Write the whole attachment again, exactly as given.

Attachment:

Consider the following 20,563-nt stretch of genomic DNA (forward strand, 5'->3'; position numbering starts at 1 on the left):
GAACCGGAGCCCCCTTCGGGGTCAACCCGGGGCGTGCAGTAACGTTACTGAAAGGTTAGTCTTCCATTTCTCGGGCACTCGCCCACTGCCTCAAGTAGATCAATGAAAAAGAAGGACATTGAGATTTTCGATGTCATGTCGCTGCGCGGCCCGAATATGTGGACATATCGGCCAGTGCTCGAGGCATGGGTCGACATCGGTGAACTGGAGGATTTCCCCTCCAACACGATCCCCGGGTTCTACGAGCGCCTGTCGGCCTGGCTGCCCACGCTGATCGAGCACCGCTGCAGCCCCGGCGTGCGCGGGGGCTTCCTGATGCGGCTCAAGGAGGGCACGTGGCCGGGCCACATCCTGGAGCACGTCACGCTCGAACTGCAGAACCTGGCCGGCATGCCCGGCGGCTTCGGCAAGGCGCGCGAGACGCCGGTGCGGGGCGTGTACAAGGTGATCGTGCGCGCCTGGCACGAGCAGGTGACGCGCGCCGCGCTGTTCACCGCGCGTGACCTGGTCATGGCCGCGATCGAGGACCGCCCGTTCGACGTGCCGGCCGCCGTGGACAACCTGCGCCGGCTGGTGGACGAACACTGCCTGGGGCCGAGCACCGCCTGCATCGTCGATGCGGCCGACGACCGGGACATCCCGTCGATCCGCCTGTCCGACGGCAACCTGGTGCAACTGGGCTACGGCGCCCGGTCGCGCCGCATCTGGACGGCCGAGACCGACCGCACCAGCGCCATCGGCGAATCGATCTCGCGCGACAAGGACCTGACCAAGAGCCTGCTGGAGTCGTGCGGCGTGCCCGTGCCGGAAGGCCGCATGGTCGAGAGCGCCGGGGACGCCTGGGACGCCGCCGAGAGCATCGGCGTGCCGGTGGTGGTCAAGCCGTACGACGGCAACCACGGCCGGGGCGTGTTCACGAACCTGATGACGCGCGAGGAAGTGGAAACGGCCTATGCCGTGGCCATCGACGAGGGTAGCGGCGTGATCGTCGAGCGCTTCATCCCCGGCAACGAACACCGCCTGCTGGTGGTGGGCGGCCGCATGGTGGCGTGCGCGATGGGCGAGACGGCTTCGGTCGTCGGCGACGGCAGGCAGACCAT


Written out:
Consider the following 20,563-nt stretch of genomic DNA (forward strand, 5'->3'; position numbering starts at 1 on the left):
GAACCGGAGCCCCCTTCGGGGTCAACCCGGGGCGTGCAGTAACGTTACTGAAAGGTTAGTCTTCCATTTCTCGGGCACTCGCCCACTGCCTCAAGTAGATCAATGAAAAAGAAGGACATTGAGATTTTCGATGTCATGTCGCTGCGCGGCCCGAATATGTGGACATATCGGCCAGTGCTCGAGGCATGGGTCGACATCGGTGAACTGGAGGATTTCCCCTCCAACACGATCCCCGGGTTCTACGAGCGCCTGTCGGCCTGGCTGCCCACGCTGATCGAGCACCGCTGCAGCCCCGGCGTGCGCGGGGGCTTCCTGATGCGGCTCAAGGAGGGCACGTGGCCGGGCCACATCCTGGAGCACGTCACGCTCGAACTGCAGAACCTGGCCGGCATGCCCGGCGGCTTCGGCAAGGCGCGCGAGACGCCGGTGCGGGGCGTGTACAAGGTGATCGTGCGCGCCTGGCACGAGCAGGTGACGCGCGCCGCGCTGTTCACCGCGCGTGACCTGGTCATGGCCGCGATCGAGGACCGCCCGTTCGACGTGCCGGCCGCCGTGGACAACCTGCGCCGGCTGGTGGACGAACACTGCCTGGGGCCGAGCACCGCCTGCATCGTCGATGCGGCCGACGACCGGGACATCCCGTCGATCCGCCTGTCCGACGGCAACCTGGTGCAACTGGGCTACGGCGCCCGGTCGCGCCGCATCTGGACGGCCGAGACCGACCGCACCAGCGCCATCGGCGAATCGATCTCGCGCGACAAGGACCTGACCAAGAGCCTGCTGGAGTCGTGCGGCGTGCCCGTGCCGGAAGGCCGCATGGTCGAGAGCGCCGGGGACGCCTGGGACGCCGCCGAGAGCATCGGCGTGCCGGTGGTGGTCAAGCCGTACGACGGCAACCACGGCCGGGGCGTGTTCACGAACCTGATGACGCGCGAGGAAGTGGAAACGGCCTATGCCGTGGCCATCGACGAGGGTAGCGGCGTGATCGTCGAGCGCTTCATCCCCGGCAACGAACACCGCCTGCTGGTGGTGGGCGGCCGCATGGTGGCGTGCGCGATGGGCGAGACGGCTTCGGTCGTCGGCGACGGCAGGCAGACCAT